40 Years After Genocide Came Knocking, Hate is the New Apathy for Some Thais

A young Rohingya Muslim boy from Myanmar carries a child on his back on and walks through rice fields after crossing over to the Bangladesh side of the border near Cox's Bazar's Teknaf area on Sept. 1. Children make up about 60 percent of the sea of humanity that has poured in to Bangladesh over the last four weeks. Photo: Bernat Armangue / Associated Press

Although I was too young to be held or feel responsible, I often wonder what Thais, as neighbors to Cambodia, did or did not do when the Khmer Rouge murdered about 1.7 million of their own people.

Did Thai adults between 1975 to 1979 just witness the horror via radio and newspaper as mere spectators of “international news” or pretend that it was none of their business?

Somehow the sight of the suffering of the Rohingya people in Myanmar today, four decades after, beckons similar questions.

Are we just going to watch what a top UN official described as “textbook ethnic cleansing” as just another news item, another Hollywood movie, and say “poor Rohingya people” despite Thailand sharing over 2,202 kilometers of border with Myanmar?

I would feel utterly ashamed if that’s all we collectively do. To my outrage, some Thais go beyond a lack of sympathy.

After I reported on a Bangkok symposium on the problems faced by the Rohingya in a story published Monday, I was totally appalled to read some of the comments.

“Shut up and take them to your country. Let them rape your wife, bomb your house and kill your neighbors later. Lol,” wrote Facebook user Pantip Sayo in response to a debate with a Western reader on what to do.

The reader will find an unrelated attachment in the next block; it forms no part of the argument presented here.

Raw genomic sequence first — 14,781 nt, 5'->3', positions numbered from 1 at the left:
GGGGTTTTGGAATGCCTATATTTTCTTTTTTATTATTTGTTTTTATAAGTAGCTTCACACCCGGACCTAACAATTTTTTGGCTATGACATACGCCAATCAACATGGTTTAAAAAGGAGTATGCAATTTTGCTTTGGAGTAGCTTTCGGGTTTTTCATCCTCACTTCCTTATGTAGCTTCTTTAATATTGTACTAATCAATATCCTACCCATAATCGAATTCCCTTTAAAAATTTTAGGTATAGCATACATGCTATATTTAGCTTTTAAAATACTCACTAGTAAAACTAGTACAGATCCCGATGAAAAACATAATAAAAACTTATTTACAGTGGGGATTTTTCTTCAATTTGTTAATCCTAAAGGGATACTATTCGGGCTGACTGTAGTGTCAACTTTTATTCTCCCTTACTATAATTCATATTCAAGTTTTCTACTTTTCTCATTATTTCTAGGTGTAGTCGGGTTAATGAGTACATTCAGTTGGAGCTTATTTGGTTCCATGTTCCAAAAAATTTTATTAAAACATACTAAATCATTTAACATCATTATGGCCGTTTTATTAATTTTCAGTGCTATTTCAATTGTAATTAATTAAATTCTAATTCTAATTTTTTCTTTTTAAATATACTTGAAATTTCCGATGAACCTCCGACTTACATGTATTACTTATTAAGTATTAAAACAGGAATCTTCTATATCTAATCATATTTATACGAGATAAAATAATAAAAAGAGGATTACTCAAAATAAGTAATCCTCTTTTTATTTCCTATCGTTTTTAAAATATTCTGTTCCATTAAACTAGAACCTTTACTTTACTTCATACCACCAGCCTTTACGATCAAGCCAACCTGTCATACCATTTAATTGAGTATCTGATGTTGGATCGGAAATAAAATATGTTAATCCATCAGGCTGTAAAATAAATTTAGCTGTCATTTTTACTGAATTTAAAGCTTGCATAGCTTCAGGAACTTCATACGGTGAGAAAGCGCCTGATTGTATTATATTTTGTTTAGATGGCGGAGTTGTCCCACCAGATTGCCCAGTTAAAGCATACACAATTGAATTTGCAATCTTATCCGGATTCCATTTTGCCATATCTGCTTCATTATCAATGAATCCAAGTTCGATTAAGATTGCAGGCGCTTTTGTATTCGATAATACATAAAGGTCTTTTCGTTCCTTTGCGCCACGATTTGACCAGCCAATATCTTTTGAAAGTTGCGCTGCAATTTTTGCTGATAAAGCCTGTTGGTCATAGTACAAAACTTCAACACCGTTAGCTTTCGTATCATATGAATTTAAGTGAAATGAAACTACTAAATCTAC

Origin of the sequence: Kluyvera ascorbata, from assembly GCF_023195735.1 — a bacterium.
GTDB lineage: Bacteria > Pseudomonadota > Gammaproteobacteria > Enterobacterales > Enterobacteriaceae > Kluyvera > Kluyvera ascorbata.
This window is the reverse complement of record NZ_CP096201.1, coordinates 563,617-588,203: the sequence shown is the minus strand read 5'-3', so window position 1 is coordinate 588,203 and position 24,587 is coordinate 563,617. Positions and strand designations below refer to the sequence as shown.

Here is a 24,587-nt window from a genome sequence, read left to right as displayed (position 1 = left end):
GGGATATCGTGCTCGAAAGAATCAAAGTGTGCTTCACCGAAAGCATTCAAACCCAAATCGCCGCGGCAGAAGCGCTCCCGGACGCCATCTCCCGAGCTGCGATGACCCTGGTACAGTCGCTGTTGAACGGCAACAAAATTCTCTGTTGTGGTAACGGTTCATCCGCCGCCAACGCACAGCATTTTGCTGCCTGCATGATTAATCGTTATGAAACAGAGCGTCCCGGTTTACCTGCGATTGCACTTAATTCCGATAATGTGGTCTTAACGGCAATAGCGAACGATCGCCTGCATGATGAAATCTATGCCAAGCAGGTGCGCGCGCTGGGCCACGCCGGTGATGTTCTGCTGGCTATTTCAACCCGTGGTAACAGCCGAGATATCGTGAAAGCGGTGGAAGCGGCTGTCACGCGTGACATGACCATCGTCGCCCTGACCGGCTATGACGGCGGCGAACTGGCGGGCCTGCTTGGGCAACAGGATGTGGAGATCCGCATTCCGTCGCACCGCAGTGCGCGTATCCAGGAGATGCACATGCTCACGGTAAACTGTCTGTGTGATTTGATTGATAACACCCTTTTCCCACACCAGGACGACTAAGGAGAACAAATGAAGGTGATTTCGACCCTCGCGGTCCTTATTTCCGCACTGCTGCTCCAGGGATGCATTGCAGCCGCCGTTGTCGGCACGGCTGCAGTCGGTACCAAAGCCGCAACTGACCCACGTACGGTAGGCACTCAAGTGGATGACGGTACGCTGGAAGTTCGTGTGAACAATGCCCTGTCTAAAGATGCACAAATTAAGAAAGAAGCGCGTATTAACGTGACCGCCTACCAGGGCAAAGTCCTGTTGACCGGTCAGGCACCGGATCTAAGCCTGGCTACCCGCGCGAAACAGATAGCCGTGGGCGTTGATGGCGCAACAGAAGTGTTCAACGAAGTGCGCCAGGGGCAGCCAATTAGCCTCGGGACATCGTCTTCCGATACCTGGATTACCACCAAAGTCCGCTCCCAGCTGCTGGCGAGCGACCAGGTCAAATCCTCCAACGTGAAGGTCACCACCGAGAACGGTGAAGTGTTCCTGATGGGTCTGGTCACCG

Another reader on the same site, Facebook user Sethaprawee Ngeon, posted something more at length in English as well: “My country use to give them a camp but they do bad things in that camp they don’t care the rules they will do everything they want. If you don’t believe me u can try by yourself and help them to live in your country…”

“Take down the names of the Thai that are sympathetic to the Rohingyas and arrange for them to take them home,” suggested yet another Facebook user by the name of Wirat Vichaisuchart.

Even more shocking was a comment in English by Facebook user Danny Kalayanamit, who claims on Facebook to be a student at Chulalongkorn, one of Thailand’s top universities. “I don’t give a shit about Rohingya subhumans. They’re reaping what they have sown. In fact I’d gladly donate some money to the Burmese effort of wiping the world clean of them. It’s not much, but every bit helps.”

These Thais were not just unsympathetic, some were outright hateful. Perhaps their selfish genes forgot to remind them that in the end, the massive exodus of the Rohingya people, now more than 400,000 fleeing to Bangladesh in less than a month, will affect security in the whole region. Over half of those refugees are children, according to the Associated Press.

These people could have just ignored the issue if they didn’t want to help.  But they took the trouble of spending time to post hateful message in English.

I used to think that you don’t need to be a Rohingya, a Muslim or a Bengali, to be troubled and furious by the plight of the Rohingya – that being human should suffice.

What I have read from these Thais, what’s happening in the Rakhine State of Myanmar, reminds me that humans are capable of unnecessary evil and hatefulness.

As much as many have become disillusioned with Myanmar de facto leader Aung San Suu Kyi over the past few weeks, to observe how some Thais reacted was itself very troubling and an eye opener too.

I can’t help but wonder how Thais, 40 or 50 years from now, will look at how we today behaved, reacted or not reacted, in the face of ethnic cleansing happening next door in neighboring Myanmar. If we do nothing, we will surely have to come up with a lot of “good” excuses to justify our apathy.